iPhone 16 redesign leak: just hype or a meaningful facelift?


There’s a lot of buzz about the upcoming iPhone 16, especially after a recent retail case video leak gave us a sneak peek into its design. This has me thinking…  how much is really new about this design? Or… is all of this just the usual hype as we approach September?

What’s new with this design?

From the leaked video, it looks like the iPhone 16 is set to bring some interesting changes. The most noticeable update is the introduction of the Capture Button on the bottom right-hand side of the phone. The case has a cutout, so it may be a capacitive button, as some people speculated earlier.

This button is expected to be customizable, allowing you to quickly access functions like the camera, flashlight, or other shortcuts directly from the side of the phone.

On the left side, we have three buttons – this is where the buttons for volume are situated, as well as the ring/mute switch, which, given the fact there’s no cutout for it, may be replaced by the 15 Pro’s Action Button. Another change is the alignment of the camera lenses on the back, which has been in the rumor mill for what seems like ages now. Reportedly, the change is for the iPhone 16 to be able to shoot spatial video for Vision Pro.

Technically, that’s not a new design, per se. We have a similar alignment of camera lenses on the iPhone 12. It’s only considered ‘new’ because the camera island itself appears thinner than the 12, and because the 13, 14, and 15 didn’t have it.

Comparing to iPhone 15, 14, and 13

To understand the iPhone 16‘s design better, let’s take a quick trip down memory lane and compare it with the iPhone 15, 14, and 13.

  • iPhone 15: The iPhone 15 stuck with the flat-edged design introduced with the iPhone 12. It had a slight camera bump on the back with a diagonal arrangement for the lenses. It brought Dynamic Island instead of the notch. The iPhone 15 also introduced some incremental improvements in the camera system and a new chip for better performance. It maintained a similar premium look with its aluminum and glass build.
  • iPhone 14: Similar to the iPhone 15, the iPhone 14 also featured a flat-edged design. The major changes from the 13 to the 14 were mostly internal, with improvements in the camera system and battery life. The design remained pretty much the same, with minor tweaks to the camera layout.
  • iPhone 13: The iPhone 13 was where Apple first introduced the diagonal camera arrangement, which was a noticeable change from the iPhone 12. It also had a slightly smaller notch on the front, which provided a bit more screen real estate. The design was otherwise very similar to the iPhone 12, with flat edges and an aluminum frame.

Compared to these models, the iPhone 16‘s design changes are more noticeable. The addition of the Capture button, the camera bump reduction, and the possible Action Button suggest that Apple is aiming to shake things up a bit. The Apple way, I might add – but still, it’s shaking things up.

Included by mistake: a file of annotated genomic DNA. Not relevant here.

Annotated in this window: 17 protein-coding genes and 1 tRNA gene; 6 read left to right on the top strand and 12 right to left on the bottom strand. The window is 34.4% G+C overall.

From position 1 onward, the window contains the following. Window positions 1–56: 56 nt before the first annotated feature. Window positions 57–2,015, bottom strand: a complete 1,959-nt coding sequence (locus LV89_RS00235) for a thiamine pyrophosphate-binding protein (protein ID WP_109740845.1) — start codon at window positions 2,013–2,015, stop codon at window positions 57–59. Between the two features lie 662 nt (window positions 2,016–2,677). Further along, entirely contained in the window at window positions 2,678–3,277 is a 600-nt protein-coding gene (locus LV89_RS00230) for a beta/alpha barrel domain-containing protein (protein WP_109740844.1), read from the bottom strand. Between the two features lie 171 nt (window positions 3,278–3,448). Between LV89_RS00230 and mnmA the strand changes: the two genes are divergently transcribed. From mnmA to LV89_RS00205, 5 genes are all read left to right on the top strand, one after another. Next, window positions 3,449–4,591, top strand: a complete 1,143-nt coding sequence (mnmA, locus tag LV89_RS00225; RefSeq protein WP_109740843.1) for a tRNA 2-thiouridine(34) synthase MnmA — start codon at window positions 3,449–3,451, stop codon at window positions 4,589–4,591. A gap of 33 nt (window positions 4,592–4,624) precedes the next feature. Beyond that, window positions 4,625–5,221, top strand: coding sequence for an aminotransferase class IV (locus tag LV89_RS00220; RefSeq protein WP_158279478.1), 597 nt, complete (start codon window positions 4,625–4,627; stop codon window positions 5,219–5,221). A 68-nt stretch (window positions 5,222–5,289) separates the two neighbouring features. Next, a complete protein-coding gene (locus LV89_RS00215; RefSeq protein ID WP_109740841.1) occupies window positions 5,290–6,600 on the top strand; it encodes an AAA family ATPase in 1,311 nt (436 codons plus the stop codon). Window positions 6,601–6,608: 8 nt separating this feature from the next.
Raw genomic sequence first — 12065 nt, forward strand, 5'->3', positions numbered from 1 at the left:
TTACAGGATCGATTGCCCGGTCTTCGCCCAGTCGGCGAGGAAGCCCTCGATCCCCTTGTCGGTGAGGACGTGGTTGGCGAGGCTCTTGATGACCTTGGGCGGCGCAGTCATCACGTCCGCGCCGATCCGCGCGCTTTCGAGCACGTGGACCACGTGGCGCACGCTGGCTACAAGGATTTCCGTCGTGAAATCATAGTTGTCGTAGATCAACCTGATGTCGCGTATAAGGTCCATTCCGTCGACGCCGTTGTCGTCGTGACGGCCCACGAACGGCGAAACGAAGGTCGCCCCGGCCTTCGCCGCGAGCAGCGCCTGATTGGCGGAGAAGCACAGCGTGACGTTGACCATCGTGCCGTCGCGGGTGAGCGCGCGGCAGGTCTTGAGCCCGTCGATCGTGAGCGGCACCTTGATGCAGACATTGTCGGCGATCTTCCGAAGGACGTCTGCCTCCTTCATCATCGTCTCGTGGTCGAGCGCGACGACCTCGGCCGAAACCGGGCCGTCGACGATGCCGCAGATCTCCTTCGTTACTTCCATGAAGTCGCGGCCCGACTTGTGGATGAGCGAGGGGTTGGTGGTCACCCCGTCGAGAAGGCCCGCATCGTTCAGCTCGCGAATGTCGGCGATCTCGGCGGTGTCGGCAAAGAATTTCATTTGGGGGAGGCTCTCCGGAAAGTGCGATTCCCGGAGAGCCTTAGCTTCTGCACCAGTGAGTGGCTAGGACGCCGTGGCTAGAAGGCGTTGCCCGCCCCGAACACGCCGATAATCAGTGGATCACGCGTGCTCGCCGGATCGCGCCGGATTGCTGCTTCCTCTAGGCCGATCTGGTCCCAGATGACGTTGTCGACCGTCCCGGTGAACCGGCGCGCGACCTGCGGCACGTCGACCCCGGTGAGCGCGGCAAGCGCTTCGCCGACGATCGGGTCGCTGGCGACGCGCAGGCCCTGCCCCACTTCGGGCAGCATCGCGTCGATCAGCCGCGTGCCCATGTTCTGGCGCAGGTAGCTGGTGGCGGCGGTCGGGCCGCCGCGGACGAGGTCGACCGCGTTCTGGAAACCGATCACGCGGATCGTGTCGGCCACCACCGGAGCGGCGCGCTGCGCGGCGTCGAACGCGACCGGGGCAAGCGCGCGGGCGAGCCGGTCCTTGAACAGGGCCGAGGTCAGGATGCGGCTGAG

What’s not new?

Despite these changes, some aspects of the iPhone 16 design remain consistent with previous models. The overall flat-edged look is something we’ve seen since the iPhone 12. It’s a design language that Apple seems committed to, and for a good reason – it offers a sturdy and premium feel that many people love, including myself.

The front of the phone, from what we can tell, isn’t changing much either. We’ll probably be getting the Dynamic Island from the iPhone 15. The rest of the buttons and where they are placed, as well as the overall form factor, are also likely to remain similar, making the iPhone 16 feel familiar to you if you’re currently rocking a recent iPhone model. 

Is the new iPhone 16 design a major redesign?

So, is the iPhone 16‘s design a major overhaul, or is it just hype? Honestly, it seems like a bit of both.

On one hand, the introduction of the Capture button and the possible functionality it will bring is an exciting change. It suggests that Apple is looking to refine and enhance the iPhone’s design. Also, the video doesn’t reveal everything. We’re left wondering now about the actual thinness of the phone – I can’t really tell how thin it will be judging by a case.

On the other hand, many of these changes are incremental, and that’s glaringly obvious. They’re not as groundbreaking as, say, the shift from the iPhone 8 to the iPhone X, which introduced Face ID and an edge-to-edge display. The core design language remains the same, sporting flat edges and a similar front look. The changes are more about refinement than revolution – for good or for bad.

But hey, everything is subjective in this world. Including a redesign. I can understand people who consider the changes major just because Apple doesn’t do any change whatsoever… and I can understand people who think it’ll just look like any iPhone out there.
That doesn’t make it less exciting though. Actually, I’m pretty curious to see what the capture button does and how it makes the iPhone even more convenient. Which it’ll most likely do. And given the fact that it seems the iPhone 16 Pro Max is indeed getting a more major (if one can say that) redesign, I’m excited for the iPhone 16 event even more.

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